The country's vaccine program has begun, but don’t let your guard down just yet.
The highly transmissible COVID-19 B.1.1.7 variant, first discovered in Britain in late 2020, is between 30 and 100 percent more deadly than the previous dominant variants, researchers say.
This variant was detected in the country in January, with about 118 cases of it reported.
The study published in the British Medical Journal compared death rates among people in Britain infected with the B.1.1.7 variant with those infected with other variants of the COVID-19.
Scientists found that the mortality rate of the B.1.1.7 variant, which is now in over 100 countries, was “significantly higher.”
In the study, infection with the new variant brought 227 deaths among a sample of 54,906 COVID-19 patients, compared with 141 in a sample of the same number of patients that are infected with other variants.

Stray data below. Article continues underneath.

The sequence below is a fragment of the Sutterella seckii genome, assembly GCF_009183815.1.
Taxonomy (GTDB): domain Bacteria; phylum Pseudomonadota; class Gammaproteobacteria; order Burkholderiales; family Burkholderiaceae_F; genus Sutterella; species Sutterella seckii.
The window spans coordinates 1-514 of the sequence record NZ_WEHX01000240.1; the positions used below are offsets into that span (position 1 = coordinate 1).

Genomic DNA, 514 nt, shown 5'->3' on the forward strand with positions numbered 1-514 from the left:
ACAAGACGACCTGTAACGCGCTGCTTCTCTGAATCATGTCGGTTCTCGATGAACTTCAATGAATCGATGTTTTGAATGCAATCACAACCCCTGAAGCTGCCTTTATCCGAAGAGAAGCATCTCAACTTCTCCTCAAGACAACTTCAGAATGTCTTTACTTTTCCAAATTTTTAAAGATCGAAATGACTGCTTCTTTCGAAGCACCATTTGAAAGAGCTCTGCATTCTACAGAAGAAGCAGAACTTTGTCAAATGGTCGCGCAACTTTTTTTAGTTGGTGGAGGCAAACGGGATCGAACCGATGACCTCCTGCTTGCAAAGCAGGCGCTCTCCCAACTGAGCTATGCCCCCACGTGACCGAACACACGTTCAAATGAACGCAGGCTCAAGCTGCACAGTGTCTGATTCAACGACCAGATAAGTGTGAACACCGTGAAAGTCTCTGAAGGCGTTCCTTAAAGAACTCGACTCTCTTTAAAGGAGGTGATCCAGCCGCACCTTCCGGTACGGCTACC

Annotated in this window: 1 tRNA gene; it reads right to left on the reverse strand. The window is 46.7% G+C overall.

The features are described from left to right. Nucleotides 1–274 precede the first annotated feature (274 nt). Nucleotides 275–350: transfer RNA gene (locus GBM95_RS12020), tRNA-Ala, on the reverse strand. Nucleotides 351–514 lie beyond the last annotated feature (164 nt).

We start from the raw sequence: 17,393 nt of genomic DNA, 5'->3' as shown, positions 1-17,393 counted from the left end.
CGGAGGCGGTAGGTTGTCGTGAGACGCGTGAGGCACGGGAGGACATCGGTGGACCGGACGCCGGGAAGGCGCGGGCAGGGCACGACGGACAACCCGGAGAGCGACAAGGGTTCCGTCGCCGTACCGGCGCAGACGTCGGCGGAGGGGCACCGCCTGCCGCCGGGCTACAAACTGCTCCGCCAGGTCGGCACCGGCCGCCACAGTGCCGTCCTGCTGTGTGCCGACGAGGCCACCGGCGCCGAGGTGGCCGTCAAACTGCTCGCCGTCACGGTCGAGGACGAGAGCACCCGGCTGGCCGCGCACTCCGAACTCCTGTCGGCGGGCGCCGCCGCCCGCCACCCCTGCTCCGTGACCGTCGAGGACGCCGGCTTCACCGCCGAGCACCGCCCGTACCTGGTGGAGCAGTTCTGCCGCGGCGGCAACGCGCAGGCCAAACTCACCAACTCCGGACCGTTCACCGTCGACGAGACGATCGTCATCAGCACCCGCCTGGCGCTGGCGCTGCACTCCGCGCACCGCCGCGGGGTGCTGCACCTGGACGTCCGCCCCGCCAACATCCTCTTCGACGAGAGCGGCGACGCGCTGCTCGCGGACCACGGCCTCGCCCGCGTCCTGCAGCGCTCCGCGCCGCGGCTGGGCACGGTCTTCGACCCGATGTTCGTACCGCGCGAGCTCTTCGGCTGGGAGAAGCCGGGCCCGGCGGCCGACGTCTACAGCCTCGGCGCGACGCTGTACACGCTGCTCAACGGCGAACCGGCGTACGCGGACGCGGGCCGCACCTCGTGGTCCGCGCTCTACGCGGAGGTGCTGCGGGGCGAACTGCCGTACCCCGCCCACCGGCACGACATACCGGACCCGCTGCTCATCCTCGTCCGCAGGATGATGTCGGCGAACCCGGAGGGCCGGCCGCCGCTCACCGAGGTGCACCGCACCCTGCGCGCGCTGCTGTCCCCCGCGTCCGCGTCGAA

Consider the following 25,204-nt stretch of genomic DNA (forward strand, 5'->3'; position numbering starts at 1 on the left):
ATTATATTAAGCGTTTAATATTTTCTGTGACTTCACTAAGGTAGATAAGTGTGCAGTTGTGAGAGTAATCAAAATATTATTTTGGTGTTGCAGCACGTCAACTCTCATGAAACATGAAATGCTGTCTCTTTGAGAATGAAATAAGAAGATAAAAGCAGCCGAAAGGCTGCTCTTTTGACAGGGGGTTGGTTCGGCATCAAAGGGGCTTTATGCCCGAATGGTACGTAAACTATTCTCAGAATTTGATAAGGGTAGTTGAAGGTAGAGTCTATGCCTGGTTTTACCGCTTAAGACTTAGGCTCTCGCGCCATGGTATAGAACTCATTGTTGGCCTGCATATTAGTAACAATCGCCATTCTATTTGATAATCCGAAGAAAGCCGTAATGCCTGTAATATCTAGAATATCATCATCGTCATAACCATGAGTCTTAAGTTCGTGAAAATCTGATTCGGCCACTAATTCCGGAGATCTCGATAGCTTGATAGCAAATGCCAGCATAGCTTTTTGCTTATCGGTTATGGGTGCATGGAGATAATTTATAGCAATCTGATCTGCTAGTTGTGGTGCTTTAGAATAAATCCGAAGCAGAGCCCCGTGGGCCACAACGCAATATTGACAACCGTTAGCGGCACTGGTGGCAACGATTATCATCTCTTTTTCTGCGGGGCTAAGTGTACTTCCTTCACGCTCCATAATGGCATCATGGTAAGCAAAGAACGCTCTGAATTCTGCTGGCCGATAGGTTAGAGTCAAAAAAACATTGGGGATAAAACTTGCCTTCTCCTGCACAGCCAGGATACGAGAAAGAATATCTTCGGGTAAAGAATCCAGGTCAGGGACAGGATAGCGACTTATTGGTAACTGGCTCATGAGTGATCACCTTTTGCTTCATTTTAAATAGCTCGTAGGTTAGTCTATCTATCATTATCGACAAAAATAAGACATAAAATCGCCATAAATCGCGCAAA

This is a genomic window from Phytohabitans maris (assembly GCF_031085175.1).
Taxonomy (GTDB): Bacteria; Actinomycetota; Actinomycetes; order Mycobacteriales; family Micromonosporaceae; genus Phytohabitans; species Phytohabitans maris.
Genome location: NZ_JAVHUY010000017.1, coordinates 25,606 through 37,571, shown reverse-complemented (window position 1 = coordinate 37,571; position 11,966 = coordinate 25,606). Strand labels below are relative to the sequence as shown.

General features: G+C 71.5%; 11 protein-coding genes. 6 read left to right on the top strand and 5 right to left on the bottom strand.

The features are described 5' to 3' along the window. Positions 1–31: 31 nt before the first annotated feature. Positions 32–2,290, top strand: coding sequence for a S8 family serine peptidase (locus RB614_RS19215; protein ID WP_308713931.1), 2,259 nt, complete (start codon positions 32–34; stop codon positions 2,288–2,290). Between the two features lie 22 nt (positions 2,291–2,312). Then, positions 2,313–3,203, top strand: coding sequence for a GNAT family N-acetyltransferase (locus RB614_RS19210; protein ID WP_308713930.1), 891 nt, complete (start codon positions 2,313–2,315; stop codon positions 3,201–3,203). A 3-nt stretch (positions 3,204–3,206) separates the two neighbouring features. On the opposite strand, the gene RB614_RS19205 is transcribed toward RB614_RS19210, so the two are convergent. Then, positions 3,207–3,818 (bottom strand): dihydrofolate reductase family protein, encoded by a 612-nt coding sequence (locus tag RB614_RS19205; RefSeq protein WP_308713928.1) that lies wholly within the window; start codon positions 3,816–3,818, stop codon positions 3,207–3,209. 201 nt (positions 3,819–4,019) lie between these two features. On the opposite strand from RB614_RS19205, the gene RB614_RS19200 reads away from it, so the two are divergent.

It is also found that some of the 23 mutations in its genetic code, which is considered a relatively high number, spread more easily. The variant is about 40 to 70 percent transmissible compared to other variants that are circulating.
Experts say that the B.1.1.7 variant should be taken seriously, given its ability to spread rapidly and its significantly higher mortality rate.
Early this year, scientists of the UK’s New and Emerging Respiratory Virus Threats Advisory Group found evidence that there was a “realistic possibility” that the B1.1.7 variant had become more deadly. However, the group also said that the conclusion was “far from certain” as the data at the time was “not yet strong.”
Though the detailed mechanism behind why the B1.1.7 variant’s death rate is not yet clear, experts say it could be related to “higher levels of virus replication as well as increased transmissibility.”